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compensation

Job: Project manager

The role: Project managers are responsible for managing tasks that are temporary, unique, undefined or otherwise distinct from the company’s standard business operations.

“There comes a time in an organization where they have a big project and can’t dump it on an operations manager, because it will take 50 per cent of their time or requires collaboration across multiple departments,” said Wan How, career coach and founder of Wan How Consulting, a Vancouver-based career and project management service. “That’s when they need a project manager, either as a long-term role within the organization if it’s a long-term project or to hire a consultant if it’s a short-term project.”

Mr. How explained that in-house and third-party project managers are utilized across a range of industries, including technology, construction, agriculture and finance. He added that most project managers have specialized training and experience in that particular domain, on top of their managerial skills.

“The project manager oversees the project schedule, the project budget and the project scope, which is all the deliverables. In totality, that is the project plan,” he said. “Project managers are responsible for creating, monitoring, executing and controlling the project plan.”

Salary: According to Glassdoor, Indeed and Payscale, the average annual base salary of a project manager in Canada in 2020 was approximately $80,000. According to data compiled by Mr. How, those with a Project Management Professional (PMP) accreditation from the Project Management Institute earned an additional $12,000 to $14,000 a year in 2019.

Mr. How said salaries can range from $60,000 a year for entry-level project managers and reach $150,000 for more senior practitioners. He added that the most significant factor in determining salary expectation for project managers is often the industry in which they operate, with cutting-edge fields often providing a higher salary. “The greater the complexity, the higher the salary,” he said.

Education: There are no educational requirements for project managers; however, most have a background in management and their field of specialization.

“Prior experience is more important than credentials when it comes to landing a job as a project manager,” Mr. How said. He explained that project managers often begin their careers in a designated field, then transition into the role after gaining a few years of experience. Making that transition, he said, typically requires some prior experience managing projects or some additional project management specific training via a college or university program.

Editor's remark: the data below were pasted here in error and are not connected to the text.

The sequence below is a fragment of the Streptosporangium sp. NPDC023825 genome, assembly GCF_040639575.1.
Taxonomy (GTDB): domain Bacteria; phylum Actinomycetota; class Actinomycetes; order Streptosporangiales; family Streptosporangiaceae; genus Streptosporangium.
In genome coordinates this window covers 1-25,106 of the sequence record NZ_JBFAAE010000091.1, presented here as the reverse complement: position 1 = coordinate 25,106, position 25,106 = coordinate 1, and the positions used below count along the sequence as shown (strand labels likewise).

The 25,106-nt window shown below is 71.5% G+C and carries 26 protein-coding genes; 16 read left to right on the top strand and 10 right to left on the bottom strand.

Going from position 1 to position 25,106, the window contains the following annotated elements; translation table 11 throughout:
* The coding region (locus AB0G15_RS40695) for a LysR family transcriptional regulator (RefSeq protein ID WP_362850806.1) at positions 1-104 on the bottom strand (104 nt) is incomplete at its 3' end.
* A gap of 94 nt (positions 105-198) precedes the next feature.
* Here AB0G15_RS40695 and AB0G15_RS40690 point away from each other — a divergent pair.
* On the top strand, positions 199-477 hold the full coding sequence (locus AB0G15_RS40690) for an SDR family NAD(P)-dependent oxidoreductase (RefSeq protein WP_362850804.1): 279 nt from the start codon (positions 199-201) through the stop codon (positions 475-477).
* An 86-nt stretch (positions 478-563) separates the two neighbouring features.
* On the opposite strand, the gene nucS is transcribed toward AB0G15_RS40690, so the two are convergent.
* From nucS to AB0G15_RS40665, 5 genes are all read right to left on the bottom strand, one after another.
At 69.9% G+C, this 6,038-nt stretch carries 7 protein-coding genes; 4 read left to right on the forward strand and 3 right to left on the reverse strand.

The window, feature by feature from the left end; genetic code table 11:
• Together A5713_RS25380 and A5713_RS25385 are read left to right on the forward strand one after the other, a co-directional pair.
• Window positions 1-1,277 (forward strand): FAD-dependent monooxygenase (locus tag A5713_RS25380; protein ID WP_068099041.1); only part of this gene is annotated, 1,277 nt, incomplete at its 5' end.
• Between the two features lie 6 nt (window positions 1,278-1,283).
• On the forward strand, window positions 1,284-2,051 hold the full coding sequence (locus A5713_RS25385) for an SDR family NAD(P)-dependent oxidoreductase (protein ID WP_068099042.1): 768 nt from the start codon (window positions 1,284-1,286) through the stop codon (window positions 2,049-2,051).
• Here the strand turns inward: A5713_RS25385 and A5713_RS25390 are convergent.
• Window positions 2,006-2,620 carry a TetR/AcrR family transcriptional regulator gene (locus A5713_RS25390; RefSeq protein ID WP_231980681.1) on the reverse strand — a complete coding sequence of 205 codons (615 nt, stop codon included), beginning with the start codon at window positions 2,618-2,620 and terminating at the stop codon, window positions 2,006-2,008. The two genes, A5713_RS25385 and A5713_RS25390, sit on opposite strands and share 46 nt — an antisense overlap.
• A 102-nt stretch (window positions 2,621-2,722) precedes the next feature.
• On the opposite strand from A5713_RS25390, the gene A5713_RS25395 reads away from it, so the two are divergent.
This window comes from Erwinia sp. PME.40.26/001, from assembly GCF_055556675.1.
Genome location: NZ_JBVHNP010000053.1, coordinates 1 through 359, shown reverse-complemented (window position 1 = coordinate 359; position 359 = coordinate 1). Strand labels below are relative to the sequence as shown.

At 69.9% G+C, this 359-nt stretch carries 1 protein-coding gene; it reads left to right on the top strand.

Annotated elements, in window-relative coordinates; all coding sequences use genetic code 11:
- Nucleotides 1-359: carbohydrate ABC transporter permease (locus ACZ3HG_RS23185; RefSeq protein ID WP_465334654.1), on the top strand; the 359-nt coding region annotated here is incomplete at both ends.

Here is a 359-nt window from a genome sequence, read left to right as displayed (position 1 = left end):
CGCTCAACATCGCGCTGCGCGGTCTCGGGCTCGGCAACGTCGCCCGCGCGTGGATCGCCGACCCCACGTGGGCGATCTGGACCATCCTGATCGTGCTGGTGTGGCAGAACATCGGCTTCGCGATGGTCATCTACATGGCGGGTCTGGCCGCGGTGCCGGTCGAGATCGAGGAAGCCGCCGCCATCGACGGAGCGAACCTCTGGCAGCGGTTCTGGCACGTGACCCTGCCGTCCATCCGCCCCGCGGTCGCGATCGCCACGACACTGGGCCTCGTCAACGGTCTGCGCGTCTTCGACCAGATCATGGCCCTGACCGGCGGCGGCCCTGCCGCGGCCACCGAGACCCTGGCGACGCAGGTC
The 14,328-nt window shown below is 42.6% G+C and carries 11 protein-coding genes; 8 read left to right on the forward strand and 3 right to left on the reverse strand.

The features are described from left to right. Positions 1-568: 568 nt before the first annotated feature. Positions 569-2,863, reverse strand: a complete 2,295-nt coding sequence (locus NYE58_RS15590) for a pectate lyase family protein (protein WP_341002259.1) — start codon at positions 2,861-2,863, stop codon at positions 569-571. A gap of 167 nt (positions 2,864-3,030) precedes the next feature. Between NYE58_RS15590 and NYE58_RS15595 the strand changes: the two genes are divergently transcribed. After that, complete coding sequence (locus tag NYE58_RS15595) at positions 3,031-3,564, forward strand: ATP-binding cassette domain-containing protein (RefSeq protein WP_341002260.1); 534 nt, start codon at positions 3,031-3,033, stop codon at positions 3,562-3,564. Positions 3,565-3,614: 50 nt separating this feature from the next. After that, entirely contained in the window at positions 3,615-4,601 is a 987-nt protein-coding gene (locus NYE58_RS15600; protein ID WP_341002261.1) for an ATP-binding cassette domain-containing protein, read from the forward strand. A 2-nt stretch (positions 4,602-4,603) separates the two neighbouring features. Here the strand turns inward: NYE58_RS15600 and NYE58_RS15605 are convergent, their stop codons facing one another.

Practitioners also have the option of pursuing a PMP designation, which can increase earning potential, but Mr. How said the designation isn’t always a requirement.

“There are portfolio managers who do not have a PMP,” he said. “The project manager is tasked with delivering a return on investment, and a PMP does guarantee that you’ll get that return.”

Job prospects: Mr. How said that at the start of the pandemic, in the face of uncertain economic circumstances, many organizations put their special projects on hold. Now that the economy has begun to reopen, he said, project managers are in high demand. In fact, the World Economic Forum’s Future of Jobs 2020 listed project managers as the 11th-most in-demand job for the following five years.

Not all project managers, however, are in such high demand. Mr. How explained that as more organizations experiment with new and emerging technologies, there will be a higher premium on project managers with experience in those fields. “Those fields have to do with artificial intelligence, machine learning, emerging fields like biotech, agritech, digital transformation,” he said. “There’s actually less demand for general project managers.”

Challenges: The greatest challenge project managers face often has little to do with the technical aspects of the job and more to do with leading a team of people with different skills and expertise.

“The biggest challenge of the project manager is to align the leaders and managers and directors and even the VPs of those departments, to get them to all move in the same direction,” he said.

Why they do it: Mr. How said some project managers see the role as a fast track to upper management, while others are natural leaders who enjoy taking on complex and unique challenges.

“There is that satisfaction of delivering something, but it’s more than that,” he said. “There’s also [the satisfaction of] building a team, getting people to work well together, coming up with a plan and delivering that plan.”

Misconceptions: Project managers are often looked upon as leaders, but Mr. How said the best project managers instead see themselves as strong collaborators. “A successful project manager is not the lone ranger who calls the shots,” he said. “It’s the person who consults a lot with subject matter experts in all these different domains.”

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